One quarter of positive GDP does not a recovery make.
Europe's gross domestic product grew 0.3 percent in the second quarter from the quarter before, according to Eurostat, the European Union's official keeper of economic data. That's the first positive GDP reading for Europe since the third quarter of 2011, and it ends an 18-month recession that broke the eurozone record.
So, all's well that ends well, right? European crisis over? Austerity wins?
Not so much. Though Europe's economy is at least in slightly better shape than it was, say, a year ago, there are at least five specific reasons Europe is in just about as much trouble now as it was three months ago, when it was still considered in recession:
1. GDP is not the best way to measure an economy's health. GDP alone says nothing about the quality of growth, future productivity or the happiness and well-being of its citizens. It ignores hidden economic activity and income inequality. And on a more technical level, GDP is heavily affected by stuff like inventories and trade that tell you little about where the economy is going, Columbia Management interest-rate strategist Zach Pandl wrote in a recent research paper.
2. GDP is not even the best way to measure a recession. People have a weird habit of calling two or more quarters of negative GDP a recession. It's an oft-used rule of thumb, but it doesn't make much sense in real life, partly for some of the reasons listed above. That's why the National Bureau of Economic Research, the official arbiter of U.S. recessions, defines a recession as "a significant decline in economic activity spread across the economy, lasting more than a few months, normally visible in real GDP, real income, employment, industrial production, and wholesale-retail sales." Most everybody agrees that the U.S. was officially in a recession in 2001, even though we never had two straight quarters of negative GDP in that recession.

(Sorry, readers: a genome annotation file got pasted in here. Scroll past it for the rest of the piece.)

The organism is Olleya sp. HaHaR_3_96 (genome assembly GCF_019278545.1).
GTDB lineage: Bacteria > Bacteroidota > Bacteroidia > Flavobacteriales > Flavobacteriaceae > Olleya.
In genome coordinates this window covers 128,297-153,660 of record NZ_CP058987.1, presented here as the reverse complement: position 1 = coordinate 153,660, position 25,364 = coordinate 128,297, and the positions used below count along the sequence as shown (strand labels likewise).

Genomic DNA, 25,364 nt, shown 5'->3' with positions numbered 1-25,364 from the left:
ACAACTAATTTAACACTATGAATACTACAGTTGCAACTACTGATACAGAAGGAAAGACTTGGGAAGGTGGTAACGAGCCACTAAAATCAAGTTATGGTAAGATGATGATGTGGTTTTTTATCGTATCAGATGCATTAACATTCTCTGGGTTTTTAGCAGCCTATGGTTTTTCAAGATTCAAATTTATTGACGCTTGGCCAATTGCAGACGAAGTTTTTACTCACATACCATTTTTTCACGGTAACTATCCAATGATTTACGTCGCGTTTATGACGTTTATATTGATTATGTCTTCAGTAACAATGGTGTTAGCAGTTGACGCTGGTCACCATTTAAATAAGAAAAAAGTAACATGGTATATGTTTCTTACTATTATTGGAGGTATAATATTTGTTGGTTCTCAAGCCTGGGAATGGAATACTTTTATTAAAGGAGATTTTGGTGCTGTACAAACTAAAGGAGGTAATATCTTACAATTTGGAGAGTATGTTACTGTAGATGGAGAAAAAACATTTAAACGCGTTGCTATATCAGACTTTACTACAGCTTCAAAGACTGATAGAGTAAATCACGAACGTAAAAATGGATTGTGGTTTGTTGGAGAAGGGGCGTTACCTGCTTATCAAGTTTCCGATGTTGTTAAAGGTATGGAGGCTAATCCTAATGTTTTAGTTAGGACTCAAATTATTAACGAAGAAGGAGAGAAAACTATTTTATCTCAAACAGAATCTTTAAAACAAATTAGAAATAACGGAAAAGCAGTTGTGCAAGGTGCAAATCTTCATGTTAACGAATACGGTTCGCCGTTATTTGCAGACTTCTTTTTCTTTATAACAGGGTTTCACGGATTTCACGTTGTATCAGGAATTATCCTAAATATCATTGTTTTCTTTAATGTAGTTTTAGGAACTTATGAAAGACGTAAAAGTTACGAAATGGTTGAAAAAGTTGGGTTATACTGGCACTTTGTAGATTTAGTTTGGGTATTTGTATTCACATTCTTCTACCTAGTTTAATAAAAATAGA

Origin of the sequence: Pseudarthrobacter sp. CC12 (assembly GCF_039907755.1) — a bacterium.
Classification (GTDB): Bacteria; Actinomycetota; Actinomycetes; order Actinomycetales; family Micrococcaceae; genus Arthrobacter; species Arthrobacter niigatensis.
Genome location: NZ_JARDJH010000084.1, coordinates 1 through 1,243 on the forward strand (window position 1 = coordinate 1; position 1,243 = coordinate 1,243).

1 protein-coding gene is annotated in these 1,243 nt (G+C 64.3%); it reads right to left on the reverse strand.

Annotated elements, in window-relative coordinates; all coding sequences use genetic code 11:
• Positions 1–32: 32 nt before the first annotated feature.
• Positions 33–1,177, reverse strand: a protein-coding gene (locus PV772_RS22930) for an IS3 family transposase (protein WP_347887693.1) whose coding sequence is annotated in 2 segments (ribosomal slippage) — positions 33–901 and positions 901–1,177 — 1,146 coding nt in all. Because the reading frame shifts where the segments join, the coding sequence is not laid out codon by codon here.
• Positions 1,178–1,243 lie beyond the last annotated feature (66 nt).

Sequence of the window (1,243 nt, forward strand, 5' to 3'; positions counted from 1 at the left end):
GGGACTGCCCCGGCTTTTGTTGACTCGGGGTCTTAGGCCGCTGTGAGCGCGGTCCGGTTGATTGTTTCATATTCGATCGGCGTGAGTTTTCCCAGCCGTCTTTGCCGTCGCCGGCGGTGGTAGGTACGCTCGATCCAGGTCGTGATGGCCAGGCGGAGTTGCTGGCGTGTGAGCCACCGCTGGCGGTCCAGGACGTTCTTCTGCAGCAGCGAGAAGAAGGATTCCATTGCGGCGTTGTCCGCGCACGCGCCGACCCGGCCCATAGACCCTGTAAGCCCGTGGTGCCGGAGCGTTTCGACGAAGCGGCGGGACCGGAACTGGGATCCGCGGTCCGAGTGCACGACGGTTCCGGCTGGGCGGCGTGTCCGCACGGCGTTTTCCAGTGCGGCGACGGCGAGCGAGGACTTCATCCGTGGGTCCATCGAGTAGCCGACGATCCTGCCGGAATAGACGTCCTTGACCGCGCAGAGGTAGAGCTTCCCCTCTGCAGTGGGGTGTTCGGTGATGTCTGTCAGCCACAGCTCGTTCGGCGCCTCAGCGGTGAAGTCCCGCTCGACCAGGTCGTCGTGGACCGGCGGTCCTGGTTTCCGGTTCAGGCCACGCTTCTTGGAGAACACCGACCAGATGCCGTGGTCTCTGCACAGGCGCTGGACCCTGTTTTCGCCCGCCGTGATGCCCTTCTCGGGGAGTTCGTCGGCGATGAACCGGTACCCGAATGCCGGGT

3. Not every country in Europe is out of recession. Second-quarter GDP was pulled higher by strong growth in some countries, including Germany, France and Portugal. But France and Portugal are still touch-and-go, and several other countries -- including Spain, Italy and the Netherlands -- are still in recession. All it would take is a credit crisis in one of those countries to spark another debt panic and slam economic growth once again.
4. Weather played a role. Second-quarter GDP was probably boosted by some construction projects that had been delayed due to bad weather in the first quarter, according to IHS Global Insight Chief European and UK Economist Howard Archer. In a research note, Archer said the GDP report "overstates the region’s economic health."
5. None of Europe's underlying problems have really been solved. Austerity is still the law of the land throughout much of the eurozone, particularly in countries that have gotten bailout money. That will keep a damper on growth going forward. The banking sector is still riddled with bad debts and hesitant to lend more, and unemployment is still at nosebleed levels, hampering consumer spending.
"While the second quarter expansion was modestly better than expected, the Eurozone still faces a tough job developing recovery momentum," Archer wrote.
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